Chris Giles, Economics Editor of the Financial Times, reviews Economics for the Many, a collection of essays by leftwing thinkers who support the Labour party leader Jeremy Corbyn, with an introduction by John McDonnell, the shadow chancellor.
Giles agrees that there is an urgent need for a galvanising economic manifesto for the new left in British politics, because the UK economy has performed poorly since the global financial crisis a decade ago, with stagnant real wages, feeble productivity growth, large cuts to vital public services and many households finding either good jobs or affordable housing out of reach.
“At the core of this programme is a new set of models, institutions and strategies that, if put in place, would in and of themselves produce vastly improved societal outcomes”. It includes:
- a plan to build a radically fairer and more sustainable society, in which wealth is shared by all.
- changing the ownership of companies,
- ending short-termism in the financial sector,
- a programme of green investment
- and much greater regional devolution of state powers.
Giles notes some inconsistencies and omissions and complains that “precious little space is devoted to how Britain should deal with an ageing society, housing or how to manage the existing public sector responsibilities of health, education, police or the armed forces”.
He concludes: “If you want a new left coherent programme, this is not it . . . But for all its flaws, the book serves a useful guide to the thinking and language of the new left. Fellow travellers must oppose austerity, financialisation and neoliberalism, while rising to the challenge of radical democratic ownership of the means of production”.
The book will be available in paperback this month and its online blurb says: “With the election of Jeremy Corbyn as Labour leader, and the extraordinary turnaround in Labour’s fortunes in the 2017 election, we have a real opportunity to build an economy in Britain that is radically fairer, radically more democratic, and radically more sustainable”.
The Telegraph’s Liam Halligan writes in the Spectator: “Those wanting an idea of how the world’s fifth biggest economy might look under Prime Minister Jeremy Corbyn should take a look at McDonnell’s speech. For more detail, you can read the book he edited – Economics for the Many – published just before the conference . . .
McDonnell (above) writes: ”Calls for the nationalisation of water, electricity and gas, the Royal Mail and trains, greeted with howls of outrage and press derision, are very popular with the public”.
Halligan comments. “To some extent, that’s true. A recent YouGov poll suggested around 60% of voters think the railways and Royal Mail should be back in public hands, with half wanting water and energy companies re-nationalised”.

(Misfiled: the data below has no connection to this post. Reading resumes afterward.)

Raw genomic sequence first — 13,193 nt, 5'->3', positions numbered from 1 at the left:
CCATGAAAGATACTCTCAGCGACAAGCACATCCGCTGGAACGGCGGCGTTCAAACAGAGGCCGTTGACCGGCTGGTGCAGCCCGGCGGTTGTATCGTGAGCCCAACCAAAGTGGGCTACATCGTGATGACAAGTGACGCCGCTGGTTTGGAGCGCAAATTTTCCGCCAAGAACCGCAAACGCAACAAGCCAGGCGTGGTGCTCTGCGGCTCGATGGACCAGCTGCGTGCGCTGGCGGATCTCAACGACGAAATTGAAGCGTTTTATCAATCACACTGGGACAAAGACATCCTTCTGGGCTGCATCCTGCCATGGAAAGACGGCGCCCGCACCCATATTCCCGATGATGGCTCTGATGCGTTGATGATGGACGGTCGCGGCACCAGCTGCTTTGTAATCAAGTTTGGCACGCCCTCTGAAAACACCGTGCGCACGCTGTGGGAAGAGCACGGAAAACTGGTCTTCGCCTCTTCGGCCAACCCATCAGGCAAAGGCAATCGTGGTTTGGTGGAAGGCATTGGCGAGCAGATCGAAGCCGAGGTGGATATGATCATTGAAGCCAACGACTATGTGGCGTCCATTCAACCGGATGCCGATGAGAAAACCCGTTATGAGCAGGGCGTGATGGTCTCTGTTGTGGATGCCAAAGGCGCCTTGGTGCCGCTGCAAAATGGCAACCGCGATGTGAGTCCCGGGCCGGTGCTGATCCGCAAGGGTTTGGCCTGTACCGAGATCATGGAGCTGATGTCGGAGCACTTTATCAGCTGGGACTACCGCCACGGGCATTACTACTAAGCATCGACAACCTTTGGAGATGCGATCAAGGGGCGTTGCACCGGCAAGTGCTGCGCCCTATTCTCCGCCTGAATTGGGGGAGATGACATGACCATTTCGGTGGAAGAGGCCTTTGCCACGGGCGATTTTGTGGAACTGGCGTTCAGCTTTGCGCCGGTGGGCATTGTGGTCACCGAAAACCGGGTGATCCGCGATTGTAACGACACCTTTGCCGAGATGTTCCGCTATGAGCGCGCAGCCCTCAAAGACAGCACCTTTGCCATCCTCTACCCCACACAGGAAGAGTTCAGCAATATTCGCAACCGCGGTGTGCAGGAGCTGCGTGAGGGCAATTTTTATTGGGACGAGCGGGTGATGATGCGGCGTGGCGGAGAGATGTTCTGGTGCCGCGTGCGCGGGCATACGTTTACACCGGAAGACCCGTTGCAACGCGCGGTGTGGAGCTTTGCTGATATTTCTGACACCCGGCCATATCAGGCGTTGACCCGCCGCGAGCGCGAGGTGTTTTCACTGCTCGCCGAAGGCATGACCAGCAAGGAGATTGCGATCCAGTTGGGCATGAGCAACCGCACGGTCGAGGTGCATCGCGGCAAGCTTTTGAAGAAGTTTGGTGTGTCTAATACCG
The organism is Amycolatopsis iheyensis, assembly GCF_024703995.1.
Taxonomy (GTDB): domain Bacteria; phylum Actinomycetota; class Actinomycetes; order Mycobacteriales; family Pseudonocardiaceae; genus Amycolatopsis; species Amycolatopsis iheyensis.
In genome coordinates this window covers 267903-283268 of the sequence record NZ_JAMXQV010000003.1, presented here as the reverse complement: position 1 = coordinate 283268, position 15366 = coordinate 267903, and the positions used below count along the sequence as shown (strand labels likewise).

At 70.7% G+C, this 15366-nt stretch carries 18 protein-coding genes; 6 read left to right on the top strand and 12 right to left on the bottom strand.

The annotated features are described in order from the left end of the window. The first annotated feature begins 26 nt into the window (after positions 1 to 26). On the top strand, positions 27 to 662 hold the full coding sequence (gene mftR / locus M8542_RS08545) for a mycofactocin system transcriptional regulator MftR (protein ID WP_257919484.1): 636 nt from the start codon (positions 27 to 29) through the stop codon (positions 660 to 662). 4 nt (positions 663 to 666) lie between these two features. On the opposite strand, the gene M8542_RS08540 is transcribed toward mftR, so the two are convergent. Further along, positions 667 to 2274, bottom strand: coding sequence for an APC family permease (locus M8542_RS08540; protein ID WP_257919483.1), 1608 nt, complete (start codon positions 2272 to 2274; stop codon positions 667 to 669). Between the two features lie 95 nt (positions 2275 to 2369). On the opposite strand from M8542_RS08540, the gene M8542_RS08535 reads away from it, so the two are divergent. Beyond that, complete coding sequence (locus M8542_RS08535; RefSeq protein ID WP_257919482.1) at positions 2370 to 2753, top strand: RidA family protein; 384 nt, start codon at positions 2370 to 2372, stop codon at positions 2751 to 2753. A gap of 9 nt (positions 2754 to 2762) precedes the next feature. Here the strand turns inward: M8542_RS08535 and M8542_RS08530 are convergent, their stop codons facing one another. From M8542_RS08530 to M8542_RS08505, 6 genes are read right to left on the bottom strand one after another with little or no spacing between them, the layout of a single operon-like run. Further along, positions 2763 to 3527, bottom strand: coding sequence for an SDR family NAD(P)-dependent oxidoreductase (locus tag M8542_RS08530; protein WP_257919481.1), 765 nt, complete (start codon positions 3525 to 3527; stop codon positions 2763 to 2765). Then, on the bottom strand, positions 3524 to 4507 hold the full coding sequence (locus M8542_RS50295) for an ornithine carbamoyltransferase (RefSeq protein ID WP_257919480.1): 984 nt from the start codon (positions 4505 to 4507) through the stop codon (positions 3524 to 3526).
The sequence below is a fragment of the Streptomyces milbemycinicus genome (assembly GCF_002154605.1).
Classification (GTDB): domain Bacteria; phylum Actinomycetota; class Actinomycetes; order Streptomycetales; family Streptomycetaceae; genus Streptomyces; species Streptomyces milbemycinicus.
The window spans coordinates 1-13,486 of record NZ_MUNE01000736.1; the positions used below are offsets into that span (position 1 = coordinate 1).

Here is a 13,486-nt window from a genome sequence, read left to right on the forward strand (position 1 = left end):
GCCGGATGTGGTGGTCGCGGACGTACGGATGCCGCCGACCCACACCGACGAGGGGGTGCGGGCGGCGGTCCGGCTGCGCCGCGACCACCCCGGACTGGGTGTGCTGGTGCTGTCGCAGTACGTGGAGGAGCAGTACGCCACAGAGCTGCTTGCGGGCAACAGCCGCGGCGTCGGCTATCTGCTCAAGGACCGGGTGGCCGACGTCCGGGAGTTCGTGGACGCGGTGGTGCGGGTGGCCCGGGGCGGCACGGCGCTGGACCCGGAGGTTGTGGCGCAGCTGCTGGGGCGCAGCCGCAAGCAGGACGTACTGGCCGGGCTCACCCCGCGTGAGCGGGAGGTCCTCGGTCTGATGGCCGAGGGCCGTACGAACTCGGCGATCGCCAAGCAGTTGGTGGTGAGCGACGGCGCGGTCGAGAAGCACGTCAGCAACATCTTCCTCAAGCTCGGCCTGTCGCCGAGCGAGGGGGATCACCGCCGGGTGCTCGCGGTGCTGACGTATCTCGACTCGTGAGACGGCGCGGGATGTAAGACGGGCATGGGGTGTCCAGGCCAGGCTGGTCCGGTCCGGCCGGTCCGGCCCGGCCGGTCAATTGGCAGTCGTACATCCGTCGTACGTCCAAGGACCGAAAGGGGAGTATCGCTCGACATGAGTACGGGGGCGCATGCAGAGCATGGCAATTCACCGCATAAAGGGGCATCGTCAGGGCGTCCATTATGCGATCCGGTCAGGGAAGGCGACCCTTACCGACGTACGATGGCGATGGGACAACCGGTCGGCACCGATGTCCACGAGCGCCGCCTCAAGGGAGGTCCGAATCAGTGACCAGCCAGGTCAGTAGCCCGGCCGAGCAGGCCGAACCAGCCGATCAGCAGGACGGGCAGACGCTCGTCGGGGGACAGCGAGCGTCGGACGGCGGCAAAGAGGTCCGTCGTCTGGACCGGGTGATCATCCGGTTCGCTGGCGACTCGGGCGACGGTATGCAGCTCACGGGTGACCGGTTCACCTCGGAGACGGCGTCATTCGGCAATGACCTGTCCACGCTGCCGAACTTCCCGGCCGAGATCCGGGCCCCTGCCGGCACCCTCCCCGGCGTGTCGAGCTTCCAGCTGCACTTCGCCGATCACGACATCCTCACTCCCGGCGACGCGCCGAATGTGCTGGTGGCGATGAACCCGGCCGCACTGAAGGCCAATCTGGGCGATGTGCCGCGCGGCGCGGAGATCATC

He touches on some of the inconsistencies voiced by Giles but continues: “Having said that, this volume does pose some relevant and pressing questions – with McDonnell asking, for instance, if government should ‘deal with Big Data’ by creating ‘new digital rights’. He singles out:
- a chapter by technology researcher Francesca Bria on ‘surveillance capitalism’, which raises similar key issues, ranging from ‘the monopoly power of the tech giants’ to ‘a new tax on digital platforms’;
- an argument by Prem Sikka, the respected accountancy academic, that ‘tax revenues are under relentless attack from wealthy elites’ and ‘tackling tax avoidance and evasion is one of the major social and political issues of our time’. He’s not wrong;
- Ann Pettifor’s call for investment into jobs relating to renewable energy – a policy we’re hearing much more of, after 28-year old Alexandria Ocasio-Cortez won the New York Democrat primary this summer, on a ‘Green New Deal’ ticket. Almost certain to enter Congress in November, her agenda will be catapulted into the political mainstream;’.
- Christopher Proctor’s chapter about the need for academic economics to get beyond its ‘theoretical strait-jacket’, to become ‘more open, diverse and relevant to the real world’ and
- McDonnell’s call for ‘a real devolution of powers and resources out from the centre’ of the UK -adding it is, indeed, disturbing Britain is ‘the most geographically unequal country in Europe’ – with ‘the richest single area – central London – but also nine of Northern Europe’s ten most deprived areas’.
Labour’s 2017 manifesto promise of a corporation tax rise from 19% to 26% (the Tories plan a cut to 17% by 2021) and the party’s proposal for public spending to increase by around £75bn, a 10% uplift, over the next three years, leads Halligan to warn, “Such measures could well result in a much weaker currency, higher interest rates and slower growth. Similarly, Labour’s share transfer plans may provoke capital flight, curtail investment and, in the words of the Confederation of British Industry, ‘crack the foundations’ of prosperity’ “. And Halligan ends:
“Amid corporate scandals, a massive housing shortfall and polarising wealth inequality, UK capitalism faces a crisis of confidence. Senior Tories, if they fail adequately to respond, are fools. For, as McDonnell writes in this somewhat alarming publication, his ‘better world is in sight’ “.